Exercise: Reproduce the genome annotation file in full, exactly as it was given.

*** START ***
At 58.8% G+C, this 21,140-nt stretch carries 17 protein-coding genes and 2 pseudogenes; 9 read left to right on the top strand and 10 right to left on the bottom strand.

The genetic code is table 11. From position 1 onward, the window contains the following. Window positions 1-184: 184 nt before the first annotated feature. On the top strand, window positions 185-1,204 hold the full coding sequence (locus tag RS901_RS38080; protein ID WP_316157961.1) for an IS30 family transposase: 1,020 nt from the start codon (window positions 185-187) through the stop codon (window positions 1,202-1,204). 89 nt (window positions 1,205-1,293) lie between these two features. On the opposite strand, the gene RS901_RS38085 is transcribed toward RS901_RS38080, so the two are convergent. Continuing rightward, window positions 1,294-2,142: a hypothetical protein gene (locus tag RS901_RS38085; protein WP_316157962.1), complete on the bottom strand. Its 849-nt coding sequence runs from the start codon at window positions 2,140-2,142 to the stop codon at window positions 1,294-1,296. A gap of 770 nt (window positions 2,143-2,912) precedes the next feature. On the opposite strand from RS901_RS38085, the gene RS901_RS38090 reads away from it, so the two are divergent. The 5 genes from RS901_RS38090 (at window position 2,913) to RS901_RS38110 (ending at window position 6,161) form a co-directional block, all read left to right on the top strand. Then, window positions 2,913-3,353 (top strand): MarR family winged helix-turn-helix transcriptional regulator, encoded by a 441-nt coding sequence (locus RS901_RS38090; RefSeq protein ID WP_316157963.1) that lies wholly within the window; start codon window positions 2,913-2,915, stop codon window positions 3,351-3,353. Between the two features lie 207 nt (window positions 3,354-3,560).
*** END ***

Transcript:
At 58.8% G+C, this 21,140-nt stretch carries 17 protein-coding genes and 2 pseudogenes; 9 read left to right on the top strand and 10 right to left on the bottom strand.

The genetic code is table 11. From position 1 onward, the window contains the following. Window positions 1-184: 184 nt before the first annotated feature. On the top strand, window positions 185-1,204 hold the full coding sequence (locus tag RS901_RS38080; protein ID WP_316157961.1) for an IS30 family transposase: 1,020 nt from the start codon (window positions 185-187) through the stop codon (window positions 1,202-1,204). 89 nt (window positions 1,205-1,293) lie between these two features. On the opposite strand, the gene RS901_RS38085 is transcribed toward RS901_RS38080, so the two are convergent. Continuing rightward, window positions 1,294-2,142: a hypothetical protein gene (locus tag RS901_RS38085; protein WP_316157962.1), complete on the bottom strand. Its 849-nt coding sequence runs from the start codon at window positions 2,140-2,142 to the stop codon at window positions 1,294-1,296. A gap of 770 nt (window positions 2,143-2,912) precedes the next feature. On the opposite strand from RS901_RS38085, the gene RS901_RS38090 reads away from it, so the two are divergent. The 5 genes from RS901_RS38090 (at window position 2,913) to RS901_RS38110 (ending at window position 6,161) form a co-directional block, all read left to right on the top strand. Then, window positions 2,913-3,353 (top strand): MarR family winged helix-turn-helix transcriptional regulator, encoded by a 441-nt coding sequence (locus RS901_RS38090; RefSeq protein ID WP_316157963.1) that lies wholly within the window; start codon window positions 2,913-2,915, stop codon window positions 3,351-3,353. Between the two features lie 207 nt (window positions 3,354-3,560).